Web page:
Heel spurs (calcaneal spurs) are protrusions (bumps) on the forward underside of the heel bone that can occur when the plantar tendon pulls excessively in the area where it attaches to the bone. The
condition is often associated with plantar fasciitis, although it can also occur on its own. Heel spurs typically are not painful unless they intrude into the soft tissue (plantar fascia), where they
can cause irritation that results in heel pain.
Bone spurs can form anywhere in the feet in response to tight ligaments, repetitive stress injuries (typically from sports), obesity, even poorly fitting shoes. For instance, when the plantar fascia
on the bottom of the foot pulls repeatedly on the heel, the ligament becomes inflamed, causing plantar fasciitis. As the bone tries to mend itself, a bone spur forms on the bottom of the heel,
typically referred to as a heel spur. This is a common source of heel pain.
Symptoms of heel spur syndrome often include pain early in the morning or after rest, as you take the first few steps. It may also include severe pain after standing or walking long hours, especially
on hard cement floors. Usually more pain exist while wearing a very flat soled shoe. A higher heel may actually relieve the pain as an arch is created. The pain is usually sharp, but can also be a
dull ache. The pain may only be at the bottom of the heel, or may also travel along the arch of the foot.
Sharp pain localized to the heel may be all a doctor needs to understand in order to diagnose the presence of heel spurs. However, you may also be sent to a radiologist for X-rays to confirm the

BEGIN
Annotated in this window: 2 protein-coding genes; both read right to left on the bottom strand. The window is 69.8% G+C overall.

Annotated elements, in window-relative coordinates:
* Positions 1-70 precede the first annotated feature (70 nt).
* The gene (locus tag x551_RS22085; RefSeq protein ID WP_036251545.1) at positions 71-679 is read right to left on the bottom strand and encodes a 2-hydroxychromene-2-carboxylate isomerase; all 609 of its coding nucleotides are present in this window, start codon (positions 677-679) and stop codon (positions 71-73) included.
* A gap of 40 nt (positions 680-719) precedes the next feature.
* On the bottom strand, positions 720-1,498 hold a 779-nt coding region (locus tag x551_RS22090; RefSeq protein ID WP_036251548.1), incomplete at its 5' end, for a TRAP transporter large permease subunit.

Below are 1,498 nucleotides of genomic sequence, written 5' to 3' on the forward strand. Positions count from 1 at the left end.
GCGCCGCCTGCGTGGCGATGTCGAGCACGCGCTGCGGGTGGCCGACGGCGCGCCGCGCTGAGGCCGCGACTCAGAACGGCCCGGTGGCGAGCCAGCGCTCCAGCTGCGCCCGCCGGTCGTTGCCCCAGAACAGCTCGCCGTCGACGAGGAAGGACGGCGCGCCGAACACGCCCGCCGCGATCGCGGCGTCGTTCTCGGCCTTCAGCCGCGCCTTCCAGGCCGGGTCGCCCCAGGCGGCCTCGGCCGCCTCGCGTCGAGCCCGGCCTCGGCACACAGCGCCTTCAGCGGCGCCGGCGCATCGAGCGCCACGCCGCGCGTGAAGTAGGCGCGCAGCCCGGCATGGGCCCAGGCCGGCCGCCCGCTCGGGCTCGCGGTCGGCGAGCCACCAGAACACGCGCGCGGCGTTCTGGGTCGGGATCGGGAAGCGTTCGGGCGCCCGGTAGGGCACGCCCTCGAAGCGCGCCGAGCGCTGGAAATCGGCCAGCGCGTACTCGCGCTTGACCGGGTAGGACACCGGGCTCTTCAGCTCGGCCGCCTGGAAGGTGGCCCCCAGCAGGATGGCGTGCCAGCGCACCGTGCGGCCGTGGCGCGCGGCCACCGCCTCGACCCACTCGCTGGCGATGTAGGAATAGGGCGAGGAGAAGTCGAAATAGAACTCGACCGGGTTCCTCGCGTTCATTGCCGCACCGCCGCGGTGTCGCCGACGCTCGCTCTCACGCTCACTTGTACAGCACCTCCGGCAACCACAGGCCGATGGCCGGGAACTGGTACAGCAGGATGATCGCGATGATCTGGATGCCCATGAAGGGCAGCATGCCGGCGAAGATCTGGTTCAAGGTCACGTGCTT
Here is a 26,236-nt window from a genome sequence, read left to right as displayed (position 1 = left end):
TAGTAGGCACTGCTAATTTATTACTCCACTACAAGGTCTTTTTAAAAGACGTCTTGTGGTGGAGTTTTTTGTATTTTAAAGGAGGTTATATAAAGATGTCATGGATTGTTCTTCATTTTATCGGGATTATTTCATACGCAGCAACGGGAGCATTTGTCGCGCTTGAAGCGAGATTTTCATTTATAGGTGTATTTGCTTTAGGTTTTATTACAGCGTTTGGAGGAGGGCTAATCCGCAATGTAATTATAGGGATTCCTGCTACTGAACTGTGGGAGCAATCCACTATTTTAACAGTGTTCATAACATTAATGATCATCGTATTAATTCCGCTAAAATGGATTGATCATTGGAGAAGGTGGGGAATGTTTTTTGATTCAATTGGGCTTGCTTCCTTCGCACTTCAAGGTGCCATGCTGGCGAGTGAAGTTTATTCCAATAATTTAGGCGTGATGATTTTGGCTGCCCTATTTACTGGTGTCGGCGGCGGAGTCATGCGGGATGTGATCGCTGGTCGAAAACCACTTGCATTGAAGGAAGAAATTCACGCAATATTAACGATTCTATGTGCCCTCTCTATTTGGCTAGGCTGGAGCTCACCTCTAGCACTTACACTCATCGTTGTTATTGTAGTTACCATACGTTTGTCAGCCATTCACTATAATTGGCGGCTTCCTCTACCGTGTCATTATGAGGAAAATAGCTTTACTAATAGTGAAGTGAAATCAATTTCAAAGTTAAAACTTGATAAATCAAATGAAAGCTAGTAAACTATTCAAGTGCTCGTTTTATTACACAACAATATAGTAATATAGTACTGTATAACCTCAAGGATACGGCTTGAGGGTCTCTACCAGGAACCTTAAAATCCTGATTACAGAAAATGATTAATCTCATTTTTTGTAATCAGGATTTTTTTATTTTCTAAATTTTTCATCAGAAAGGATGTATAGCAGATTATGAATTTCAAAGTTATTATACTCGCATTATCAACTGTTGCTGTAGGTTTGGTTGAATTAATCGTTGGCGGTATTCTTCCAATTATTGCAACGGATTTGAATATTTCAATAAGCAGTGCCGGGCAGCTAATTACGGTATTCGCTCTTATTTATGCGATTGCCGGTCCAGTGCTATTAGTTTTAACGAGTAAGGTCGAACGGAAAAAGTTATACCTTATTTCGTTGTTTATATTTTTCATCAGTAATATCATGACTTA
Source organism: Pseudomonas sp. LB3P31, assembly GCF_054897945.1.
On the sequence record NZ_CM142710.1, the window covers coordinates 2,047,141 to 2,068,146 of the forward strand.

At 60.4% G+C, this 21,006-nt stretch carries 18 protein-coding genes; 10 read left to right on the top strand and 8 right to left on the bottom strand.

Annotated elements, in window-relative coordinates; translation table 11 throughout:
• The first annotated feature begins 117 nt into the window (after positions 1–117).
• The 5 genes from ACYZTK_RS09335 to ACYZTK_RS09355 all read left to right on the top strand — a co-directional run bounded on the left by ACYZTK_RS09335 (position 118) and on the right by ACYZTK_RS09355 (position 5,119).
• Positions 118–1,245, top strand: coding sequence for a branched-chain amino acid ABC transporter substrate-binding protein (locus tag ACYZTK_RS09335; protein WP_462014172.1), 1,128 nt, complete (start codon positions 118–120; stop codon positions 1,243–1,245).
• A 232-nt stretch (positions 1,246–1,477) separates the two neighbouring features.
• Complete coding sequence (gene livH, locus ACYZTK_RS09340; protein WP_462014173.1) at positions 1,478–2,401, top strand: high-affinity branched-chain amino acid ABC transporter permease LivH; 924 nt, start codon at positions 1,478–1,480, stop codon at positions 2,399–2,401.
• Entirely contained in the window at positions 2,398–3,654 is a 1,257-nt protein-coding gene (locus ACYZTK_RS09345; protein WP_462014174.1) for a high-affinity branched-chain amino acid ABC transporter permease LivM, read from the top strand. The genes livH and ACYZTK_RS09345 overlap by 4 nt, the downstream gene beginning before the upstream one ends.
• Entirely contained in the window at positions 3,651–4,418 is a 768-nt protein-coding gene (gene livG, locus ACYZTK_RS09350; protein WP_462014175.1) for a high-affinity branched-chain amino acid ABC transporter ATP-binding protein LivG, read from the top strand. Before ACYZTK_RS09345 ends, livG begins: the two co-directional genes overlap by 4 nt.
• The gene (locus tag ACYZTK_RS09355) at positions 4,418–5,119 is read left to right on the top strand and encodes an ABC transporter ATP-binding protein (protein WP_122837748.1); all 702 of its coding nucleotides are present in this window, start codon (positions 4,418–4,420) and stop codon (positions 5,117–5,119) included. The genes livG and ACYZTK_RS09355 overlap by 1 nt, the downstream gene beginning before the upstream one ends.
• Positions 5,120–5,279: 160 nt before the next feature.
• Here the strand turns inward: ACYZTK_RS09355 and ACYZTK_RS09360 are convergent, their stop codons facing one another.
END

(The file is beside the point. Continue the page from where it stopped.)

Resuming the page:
presence of heel spurs.
Non Surgical Treatment
The most important part of treatment is to rest. Do not undertake activities which hurt the foot or aggravate symptoms as will only cause painful symptoms to persist. Apply an ice pack regularly for
10 minutes at a time every hour initially to reduce pain and inflammation of the surrounding tissues. As symptoms subside frequency of application can reduce to 2 or 3 times per day. Exercises and
stretches to keep the foot and ankle strong and mobile are important as long as pain allows. Stretching the plantar fascia is important, especially if symptoms are worse in the morning. A plantar
fasciitis night splint is excellent for stretching and preventing the plantar fascia tightening up over night. Anti-Inflammatory medicine (e.g. ibuprofen) may be prescribed by a doctor but always
check with a medical professional first as taking some medications such as ibuprofen should not be done if the patient has asthma. Shoe inserts can help to take the pressure off of the spur and
reduce pain. If these treatments do not significantly ease the symptoms then surgery may be an option.
Usually, heel spurs are curable with conservative treatment. If not, heel spurs are curable with surgery, although there is the possibility of them growing back. About 10% of those who continue to
see a physician for plantar fascitis have it for more than a year. If there is limited success after approximately one year of conservative treatment, patients are often advised to have surgery.